[0026] The following example is presented for purposes of illustration only, and is not to be considered as limiting the scope of the present invention.


    (1) HBNF Protein Purification and Amino Acid Sequence Analysis

    [0027] HBNF protein is isolated from bovine brain by protocols described previously in EP 326 075, which is incorporated herein by reference in its entirety. Briefly, reverse-phase HPLC-purified HBNF is chemically modified by reduction in mercaptoethanol and alkylation of cysteine residues with iodo-(2-14C)-acetic acid according to a procedure described previously (-Gautschi-Sova et al., Biochem. Biophys. Res. Comm 140:1874-1880, 1986) Carboxymethylated protein is purified by reverse-phase HPLC using a Brownlee Aquapore C8 column (25 x 0.46 cm 7 um particle size, Applied Biosystems) using as the mobile phase 0.1% trifluoroacetic acid in an acetonitrile gradient. Aliquots corresponding to 3 nmol of carboxymethylated HBNF are diluted with enzyme digestion buffer to reduce the acetonitrile concentration of the sample to approximately 10% and digested with the following proteases: Staphylococcus aureus V8 (cleavage after glutamic acid residues), Arg-C (cleavage after arginine), Asp-N (cleavage before aspartic acid) and chymotrypsin (preferential cleavage after aromatic residues). Enzymes are from Boehringer Mannheim and cleavage is performed essentially as suggested by the manufacturer. After digestion peptides are separated by reverse-phase HPLC on a C8 column using a 90-min linear gradient of acetonitrile in 0.1% trifluoroacetic acid for peptide elution (acetonitrile content at start: 12-16%. at end: 30-44%. depending on the type of digest). In order to ascertain homogeneity of purified peptides, fractions containing peptide material are subjected to a second reverse-phase HPLC step (C8 column, 0.1% heptafluorobutyric acid in an appropriate shallow acetonitrile gradient). Aliquots of 5-500 pmol of isolated peptides are sequenced on an Applied Biosystems 477A gas liquid-phase microsequenator. Phenyl thiohydantoin (PTH) amino acid derivatives are identified on a Model 120A on-line PTH amino acid analyzer (Applied Biosystems). Experimental protocols for both procedures are as supplied by the instrument manufacturer. The sequence of the first 114 amino acids (out of an expected 136) is shown in Figure 5.

    (2) Polymerase Chain Reaction (PCR)

    [0028] The bovine HBNF amino acid sequence is used to design degenerate oligonucleotides from the PCR amplification reaction. A completely degenerate sense primer is made to the amino acid sequence: DCGEWOW (Fig. 1) starting with a Hindlll restriction site and comprised of the DNA sequence: 5'-CAAGCTTGGAPyTGPIGGNGAPuTGGCAPuTGG-3'. A completely degenerate antisense primer is made to the amino acid sequence: NADCOKT (Fig. 1.) starting with an EcoRl restriction site and comprised of the DNA sequence:


    [0029] Total rat brain RNA is isolated from the brains of Sprague-Dawley rats by the guanidinium isothiocyanate- cesium chloride method and poly (A) + RNA is selected by two cycles of binding to oligo (dT) - cellulose (Aviv and Leder, PNAS USA 69:14088-1412, 1972). The rat brain poly (A) + RNA is reverse transcribed with oligo (dt) and AMV-reverse transcriptase (Maniatis et al., Molecular Cloning. A Laboratory Manual. Cold Spring Harbor Laboratory, Cold Spring Harbor, NY 1982.). The PCR reaction is carried out on the complementary DNA template. with 30 cycles, with one minute annealing at 50°C. two minutes extension at 72° and one minute denaturation at 94°C for 30 cycles using Tag DNA polymerase (USB).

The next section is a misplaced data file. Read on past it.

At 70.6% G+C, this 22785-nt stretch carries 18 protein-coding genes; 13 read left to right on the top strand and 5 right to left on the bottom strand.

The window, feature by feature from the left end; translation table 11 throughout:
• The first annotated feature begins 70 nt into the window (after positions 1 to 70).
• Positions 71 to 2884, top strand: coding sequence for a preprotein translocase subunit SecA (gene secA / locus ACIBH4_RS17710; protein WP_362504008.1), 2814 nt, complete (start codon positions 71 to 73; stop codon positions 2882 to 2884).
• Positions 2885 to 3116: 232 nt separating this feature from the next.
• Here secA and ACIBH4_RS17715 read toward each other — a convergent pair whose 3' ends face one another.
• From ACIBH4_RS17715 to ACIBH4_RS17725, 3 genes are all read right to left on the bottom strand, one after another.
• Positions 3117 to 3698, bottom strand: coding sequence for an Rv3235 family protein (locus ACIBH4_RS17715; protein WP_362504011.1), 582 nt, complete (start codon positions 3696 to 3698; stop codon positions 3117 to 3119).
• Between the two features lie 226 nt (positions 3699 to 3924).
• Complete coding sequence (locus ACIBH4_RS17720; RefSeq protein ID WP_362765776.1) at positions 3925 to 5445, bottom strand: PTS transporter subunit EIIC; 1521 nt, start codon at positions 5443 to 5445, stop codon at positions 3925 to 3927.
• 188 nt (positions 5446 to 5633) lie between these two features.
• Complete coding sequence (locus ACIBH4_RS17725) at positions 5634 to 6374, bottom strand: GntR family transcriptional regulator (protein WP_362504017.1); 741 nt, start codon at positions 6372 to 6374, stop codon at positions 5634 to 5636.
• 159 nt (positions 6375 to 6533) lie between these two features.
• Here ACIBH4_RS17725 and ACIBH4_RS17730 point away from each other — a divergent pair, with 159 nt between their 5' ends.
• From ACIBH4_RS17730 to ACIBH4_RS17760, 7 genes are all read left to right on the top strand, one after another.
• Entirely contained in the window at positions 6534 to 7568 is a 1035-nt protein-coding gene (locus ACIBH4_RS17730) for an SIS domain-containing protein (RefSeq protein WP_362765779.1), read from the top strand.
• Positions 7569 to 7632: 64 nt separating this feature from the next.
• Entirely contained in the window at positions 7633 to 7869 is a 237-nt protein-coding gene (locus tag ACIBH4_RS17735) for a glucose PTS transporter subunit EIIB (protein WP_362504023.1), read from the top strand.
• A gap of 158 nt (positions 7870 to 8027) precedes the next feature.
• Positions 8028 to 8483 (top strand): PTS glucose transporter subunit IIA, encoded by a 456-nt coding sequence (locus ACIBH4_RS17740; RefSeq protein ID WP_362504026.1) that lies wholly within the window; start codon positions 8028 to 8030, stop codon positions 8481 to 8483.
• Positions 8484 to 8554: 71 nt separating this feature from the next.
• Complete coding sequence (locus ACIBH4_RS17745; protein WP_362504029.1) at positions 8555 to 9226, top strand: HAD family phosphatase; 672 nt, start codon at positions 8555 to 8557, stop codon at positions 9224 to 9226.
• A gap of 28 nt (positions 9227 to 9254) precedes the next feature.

(3) Cloning and Sequencing of Human HBNF

    [0030] The 282 base pair rat HBNF PCR product is cloned into Blue Scribe ( + ) vector (Stratagene) and used as a probe in screening a newborn human brainstem and basal ganglia a gt 11 cDNA library (Kamholz, PNAS USA 83:4962-4966. 1986). Thirty HHC clones are initially identified and after preliminary restriction analysis, four clones are isolated. subcloned in the EcoRl site of Blue Scribe ( + and sequenced by the dideoxynucleotide chain termination method (Sanger et al., PNAS USA 74:5463-5467, 1988).

    [0031] Three of the clones have identical sequences in the coding region and the fourth clone has a three- nucleotide in-frame deletion resulting in the removal of an alanine at position 119. These sequences are illustrated in Figure 1.

    (4) Expression of Recombinant HBNF

    [0032] Clone HHC8 (Fig. 1a) is chosen for use as a template for PCR amplification with primers designed to place a methionine codon and an Ndel restriction site immediately 5' to the N-terminal glycine. The purified PCR product is cloned into a derivative of the expression vector pET-3a, which is modified by the deletion of the 1400 bp Sall Pvull fragment and insertion of an f1 origin of replication into the EcoRl site. After sequencing the insert to confirm the fidelity of the PCR amplification, the plasmid (named pETHH8) is transformed into strain BL21 lysS and induced for protein production with IPTG as described (Studier et al., Supra). Pellets from one ml cultures are resuspended in 100 ul of SDS buffer (Laemmli, Nature 227:680-685, 1970) and 2.5 ul run on a 15% acrylamide SDS-PAGE gel. The gel is stained with coomassie blue. Native HBNF is purified from rat brains and recombinant HBNF from bacterial extract on heparin sepharose CL-6B (Pharmacia) resin in 10 mM Tris, pH 7.0 and eluted with a gradient from 0-2 M NaCl at 1-1.13 M NaCI. Further purification is achieved on Mono S (Pharmacia) columns in 50 mM sodium phosphate, pH 6.8, using a gradient of increasing salt concentration from 0 to 1 M NaCl for elution.